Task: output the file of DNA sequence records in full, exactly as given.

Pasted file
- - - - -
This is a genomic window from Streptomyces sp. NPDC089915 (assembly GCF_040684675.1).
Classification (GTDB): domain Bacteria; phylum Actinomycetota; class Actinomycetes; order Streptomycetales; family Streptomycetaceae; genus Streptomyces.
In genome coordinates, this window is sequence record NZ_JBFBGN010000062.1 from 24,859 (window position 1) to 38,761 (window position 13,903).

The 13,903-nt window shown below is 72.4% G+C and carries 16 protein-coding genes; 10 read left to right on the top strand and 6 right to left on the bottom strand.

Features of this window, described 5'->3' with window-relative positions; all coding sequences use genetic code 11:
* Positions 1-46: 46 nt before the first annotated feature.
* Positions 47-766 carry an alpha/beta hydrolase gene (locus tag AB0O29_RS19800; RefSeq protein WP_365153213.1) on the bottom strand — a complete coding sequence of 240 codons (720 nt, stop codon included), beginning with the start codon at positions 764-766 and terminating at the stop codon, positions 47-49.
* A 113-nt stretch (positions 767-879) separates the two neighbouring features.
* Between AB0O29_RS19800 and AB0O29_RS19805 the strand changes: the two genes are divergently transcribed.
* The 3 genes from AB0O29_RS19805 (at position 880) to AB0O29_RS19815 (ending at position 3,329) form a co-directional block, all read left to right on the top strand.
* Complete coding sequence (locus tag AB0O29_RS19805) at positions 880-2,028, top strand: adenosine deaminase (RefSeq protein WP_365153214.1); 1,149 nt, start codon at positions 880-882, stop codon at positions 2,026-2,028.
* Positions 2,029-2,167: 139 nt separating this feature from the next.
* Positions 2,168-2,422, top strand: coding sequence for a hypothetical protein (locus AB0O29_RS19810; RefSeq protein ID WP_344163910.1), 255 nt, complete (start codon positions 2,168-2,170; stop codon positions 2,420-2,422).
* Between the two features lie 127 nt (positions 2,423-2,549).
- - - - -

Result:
This is a genomic window from Streptomyces sp. NPDC089915 (assembly GCF_040684675.1).
Classification (GTDB): domain Bacteria; phylum Actinomycetota; class Actinomycetes; order Streptomycetales; family Streptomycetaceae; genus Streptomyces.
In genome coordinates, this window is sequence record NZ_JBFBGN010000062.1 from 24,859 (window position 1) to 38,761 (window position 13,903).

The 13,903-nt window shown below is 72.4% G+C and carries 16 protein-coding genes; 10 read left to right on the top strand and 6 right to left on the bottom strand.

Features of this window, described 5'->3' with window-relative positions; all coding sequences use genetic code 11:
* Positions 1-46: 46 nt before the first annotated feature.
* Positions 47-766 carry an alpha/beta hydrolase gene (locus tag AB0O29_RS19800; RefSeq protein WP_365153213.1) on the bottom strand — a complete coding sequence of 240 codons (720 nt, stop codon included), beginning with the start codon at positions 764-766 and terminating at the stop codon, positions 47-49.
* A 113-nt stretch (positions 767-879) separates the two neighbouring features.
* Between AB0O29_RS19800 and AB0O29_RS19805 the strand changes: the two genes are divergently transcribed.
* The 3 genes from AB0O29_RS19805 (at position 880) to AB0O29_RS19815 (ending at position 3,329) form a co-directional block, all read left to right on the top strand.
* Complete coding sequence (locus tag AB0O29_RS19805) at positions 880-2,028, top strand: adenosine deaminase (RefSeq protein WP_365153214.1); 1,149 nt, start codon at positions 880-882, stop codon at positions 2,026-2,028.
* Positions 2,029-2,167: 139 nt separating this feature from the next.
* Positions 2,168-2,422, top strand: coding sequence for a hypothetical protein (locus AB0O29_RS19810; RefSeq protein ID WP_344163910.1), 255 nt, complete (start codon positions 2,168-2,170; stop codon positions 2,420-2,422).
* Between the two features lie 127 nt (positions 2,423-2,549).